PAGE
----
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Focused ultrasound to displace renal calculi: threshold for tissue injury

Yak-Nam Wang1*, Julianna C Simon1, Bryan W Cunitz1, Frank L Starr1, Marla Paun1, Denny H Liggitt2, Andrew P Evan3, James A McAteer3, Ziyue Liu3, Barbrina Dunmire1 and Michael R Bailey1

Author Affiliations

1 Center for Industrial and Medical Ultrasound, Applied Physics Laboratory, University of Washington, 1013 NE 40th Street, Seattle, WA 98105, USA

2 Department of Comparative Medicine, University of Washington School of Medicine, 1959 NE Pacific Street, P.O. Box 357115, Seattle, WA 98195, USA

3 Department of Anatomy and Cell Biology, Indiana University School of Medicine, 635 Barnhill Dr., MS 5055, Indianapolis, IN 46202, USA

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Journal of Therapeutic Ultrasound 2014, 2:5  doi:10.1186/2050-5736-2-5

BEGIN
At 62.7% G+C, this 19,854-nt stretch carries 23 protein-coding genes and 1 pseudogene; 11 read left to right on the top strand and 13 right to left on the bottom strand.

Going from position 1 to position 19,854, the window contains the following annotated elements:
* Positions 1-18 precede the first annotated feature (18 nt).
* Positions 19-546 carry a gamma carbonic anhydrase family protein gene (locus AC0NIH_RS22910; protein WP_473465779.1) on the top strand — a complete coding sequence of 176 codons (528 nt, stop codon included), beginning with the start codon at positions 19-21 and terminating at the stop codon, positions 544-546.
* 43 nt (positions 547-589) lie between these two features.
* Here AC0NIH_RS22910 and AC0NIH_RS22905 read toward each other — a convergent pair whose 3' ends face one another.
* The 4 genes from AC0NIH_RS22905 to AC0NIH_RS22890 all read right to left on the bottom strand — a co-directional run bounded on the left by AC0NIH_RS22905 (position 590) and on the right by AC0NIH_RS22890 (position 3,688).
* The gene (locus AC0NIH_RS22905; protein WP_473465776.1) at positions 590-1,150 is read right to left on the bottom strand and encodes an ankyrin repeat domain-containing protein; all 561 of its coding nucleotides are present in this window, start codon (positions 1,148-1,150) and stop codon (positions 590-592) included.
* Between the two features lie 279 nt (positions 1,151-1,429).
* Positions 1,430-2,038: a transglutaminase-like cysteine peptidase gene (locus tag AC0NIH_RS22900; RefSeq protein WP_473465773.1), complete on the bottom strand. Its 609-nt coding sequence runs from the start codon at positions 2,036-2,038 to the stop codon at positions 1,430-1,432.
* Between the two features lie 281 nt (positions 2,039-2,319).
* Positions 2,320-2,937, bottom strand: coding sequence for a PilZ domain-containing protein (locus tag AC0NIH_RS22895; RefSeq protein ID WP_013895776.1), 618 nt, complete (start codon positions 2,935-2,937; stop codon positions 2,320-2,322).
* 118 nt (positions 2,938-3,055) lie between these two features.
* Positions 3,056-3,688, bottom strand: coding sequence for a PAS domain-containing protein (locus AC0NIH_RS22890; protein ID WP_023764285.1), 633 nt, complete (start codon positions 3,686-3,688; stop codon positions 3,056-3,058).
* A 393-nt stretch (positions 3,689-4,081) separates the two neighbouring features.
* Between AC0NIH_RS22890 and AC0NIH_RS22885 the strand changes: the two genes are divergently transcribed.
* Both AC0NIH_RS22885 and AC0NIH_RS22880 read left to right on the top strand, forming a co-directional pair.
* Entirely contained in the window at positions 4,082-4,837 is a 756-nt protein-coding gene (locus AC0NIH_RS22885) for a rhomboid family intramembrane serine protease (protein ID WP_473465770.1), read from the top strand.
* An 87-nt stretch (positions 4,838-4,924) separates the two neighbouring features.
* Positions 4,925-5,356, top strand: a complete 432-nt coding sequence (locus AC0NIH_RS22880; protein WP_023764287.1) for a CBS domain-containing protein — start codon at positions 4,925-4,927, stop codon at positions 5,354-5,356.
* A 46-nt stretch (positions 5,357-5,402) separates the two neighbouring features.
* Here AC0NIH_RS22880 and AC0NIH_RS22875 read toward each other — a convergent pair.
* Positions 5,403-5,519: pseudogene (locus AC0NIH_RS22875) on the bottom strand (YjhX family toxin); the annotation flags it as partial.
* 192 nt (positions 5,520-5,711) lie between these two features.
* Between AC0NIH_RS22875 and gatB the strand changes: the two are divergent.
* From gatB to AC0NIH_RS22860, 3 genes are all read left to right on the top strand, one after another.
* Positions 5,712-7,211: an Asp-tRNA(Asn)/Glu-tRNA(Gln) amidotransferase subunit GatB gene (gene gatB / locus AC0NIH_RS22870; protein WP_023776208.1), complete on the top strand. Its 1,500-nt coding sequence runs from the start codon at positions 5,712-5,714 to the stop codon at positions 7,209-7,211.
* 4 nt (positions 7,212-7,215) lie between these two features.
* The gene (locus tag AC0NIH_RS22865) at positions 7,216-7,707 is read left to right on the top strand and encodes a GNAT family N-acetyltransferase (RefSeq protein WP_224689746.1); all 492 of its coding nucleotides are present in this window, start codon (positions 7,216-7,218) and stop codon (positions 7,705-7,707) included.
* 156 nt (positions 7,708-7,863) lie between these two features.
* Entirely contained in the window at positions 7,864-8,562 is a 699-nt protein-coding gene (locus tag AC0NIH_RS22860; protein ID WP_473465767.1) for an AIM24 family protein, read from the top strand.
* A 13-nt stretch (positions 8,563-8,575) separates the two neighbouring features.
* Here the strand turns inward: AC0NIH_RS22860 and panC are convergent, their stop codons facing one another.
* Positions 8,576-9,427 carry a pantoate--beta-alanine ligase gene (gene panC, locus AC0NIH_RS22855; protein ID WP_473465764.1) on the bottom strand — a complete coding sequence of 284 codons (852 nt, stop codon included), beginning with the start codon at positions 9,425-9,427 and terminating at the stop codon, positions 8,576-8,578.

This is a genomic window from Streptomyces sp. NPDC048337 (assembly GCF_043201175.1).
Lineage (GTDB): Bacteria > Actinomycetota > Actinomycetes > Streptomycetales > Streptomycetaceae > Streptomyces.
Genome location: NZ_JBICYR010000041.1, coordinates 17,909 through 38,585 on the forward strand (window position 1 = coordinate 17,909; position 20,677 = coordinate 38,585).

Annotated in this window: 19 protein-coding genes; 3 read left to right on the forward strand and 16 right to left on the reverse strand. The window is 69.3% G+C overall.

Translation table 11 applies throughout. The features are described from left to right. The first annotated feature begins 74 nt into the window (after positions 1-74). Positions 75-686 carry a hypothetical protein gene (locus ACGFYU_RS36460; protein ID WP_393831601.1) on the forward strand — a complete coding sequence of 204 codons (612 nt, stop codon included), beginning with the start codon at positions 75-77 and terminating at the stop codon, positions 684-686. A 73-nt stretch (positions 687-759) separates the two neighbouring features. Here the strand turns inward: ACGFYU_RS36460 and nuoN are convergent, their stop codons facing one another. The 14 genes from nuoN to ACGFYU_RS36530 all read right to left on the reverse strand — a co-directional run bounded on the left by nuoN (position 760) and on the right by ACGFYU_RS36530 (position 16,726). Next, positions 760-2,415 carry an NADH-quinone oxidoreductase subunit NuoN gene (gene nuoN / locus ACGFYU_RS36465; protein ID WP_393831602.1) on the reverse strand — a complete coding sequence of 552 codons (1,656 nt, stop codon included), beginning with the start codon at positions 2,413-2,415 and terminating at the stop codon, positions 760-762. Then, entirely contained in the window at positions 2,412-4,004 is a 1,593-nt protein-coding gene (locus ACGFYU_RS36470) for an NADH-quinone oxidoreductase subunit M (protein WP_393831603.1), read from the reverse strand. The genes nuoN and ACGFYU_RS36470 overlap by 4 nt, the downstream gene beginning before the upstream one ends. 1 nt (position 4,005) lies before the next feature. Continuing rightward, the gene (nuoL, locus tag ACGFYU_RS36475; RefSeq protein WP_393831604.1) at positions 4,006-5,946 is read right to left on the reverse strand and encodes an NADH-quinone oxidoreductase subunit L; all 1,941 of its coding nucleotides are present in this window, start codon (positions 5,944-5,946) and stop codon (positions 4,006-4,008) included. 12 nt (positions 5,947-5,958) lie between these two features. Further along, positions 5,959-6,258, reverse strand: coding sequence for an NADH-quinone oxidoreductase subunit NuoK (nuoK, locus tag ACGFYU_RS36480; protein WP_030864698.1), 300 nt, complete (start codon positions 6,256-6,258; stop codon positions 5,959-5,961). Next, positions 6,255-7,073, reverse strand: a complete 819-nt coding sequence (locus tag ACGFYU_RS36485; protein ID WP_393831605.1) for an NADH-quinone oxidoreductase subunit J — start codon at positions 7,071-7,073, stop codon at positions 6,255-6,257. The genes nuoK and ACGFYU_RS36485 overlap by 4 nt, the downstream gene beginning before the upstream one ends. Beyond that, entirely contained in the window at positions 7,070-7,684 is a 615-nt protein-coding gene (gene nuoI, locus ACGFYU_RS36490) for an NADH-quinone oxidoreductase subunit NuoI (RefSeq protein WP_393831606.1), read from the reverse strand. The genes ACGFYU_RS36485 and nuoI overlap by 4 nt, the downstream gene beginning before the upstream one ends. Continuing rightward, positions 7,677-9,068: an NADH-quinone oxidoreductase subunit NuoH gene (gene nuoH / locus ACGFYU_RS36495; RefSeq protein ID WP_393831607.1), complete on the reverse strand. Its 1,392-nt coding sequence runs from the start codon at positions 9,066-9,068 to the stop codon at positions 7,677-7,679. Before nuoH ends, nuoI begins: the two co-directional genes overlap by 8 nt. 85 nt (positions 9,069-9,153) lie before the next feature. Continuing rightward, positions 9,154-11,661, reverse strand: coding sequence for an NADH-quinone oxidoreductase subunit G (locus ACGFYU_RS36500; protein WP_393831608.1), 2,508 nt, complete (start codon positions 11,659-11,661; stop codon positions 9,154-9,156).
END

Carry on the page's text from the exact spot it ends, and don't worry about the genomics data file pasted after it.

Published: 31 March 2014



The global prevalence and incidence of renal calculi is reported to be increasing. Of the patients that undergo surgical intervention, nearly half experience symptomatic complications associated with stone fragments that are not passed and require follow-up surgical intervention. In a clinical simulation using a clinical prototype, ultrasonic propulsion was proven effective at repositioning kidney stones in pigs. The use of ultrasound to reposition smaller stones or stone fragments to a location that facilitates spontaneous clearance could therefore improve stone-free rates. The goal of this study was to determine an injury threshold under which stones could be safely repositioned.


Kidneys of 28 domestic swine were treated with exposures that ranged in duty cycle from 0%–100% and spatial peak pulse average intensities up to 30 kW/cm2 for a total duration of 10 min. The kidneys were processed for morphological analysis and evaluated for injury by experts blinded to the exposure conditions.


At a duty cycle of 3.3%, a spatial peak intensity threshold of 16,620 W/cm2 was needed before a statistically significant portion of the samples showed injury. This is nearly seven times the 2,400-W/cm2 maximum output of the clinical prototype used to move the stones effectively in pigs.


The data obtained from this study show that exposure of kidneys to ultrasonic propulsion for displacing renal calculi is well below the threshold for tissue injury.

Injury threshold; Kidney stones; Ultrasonic propulsion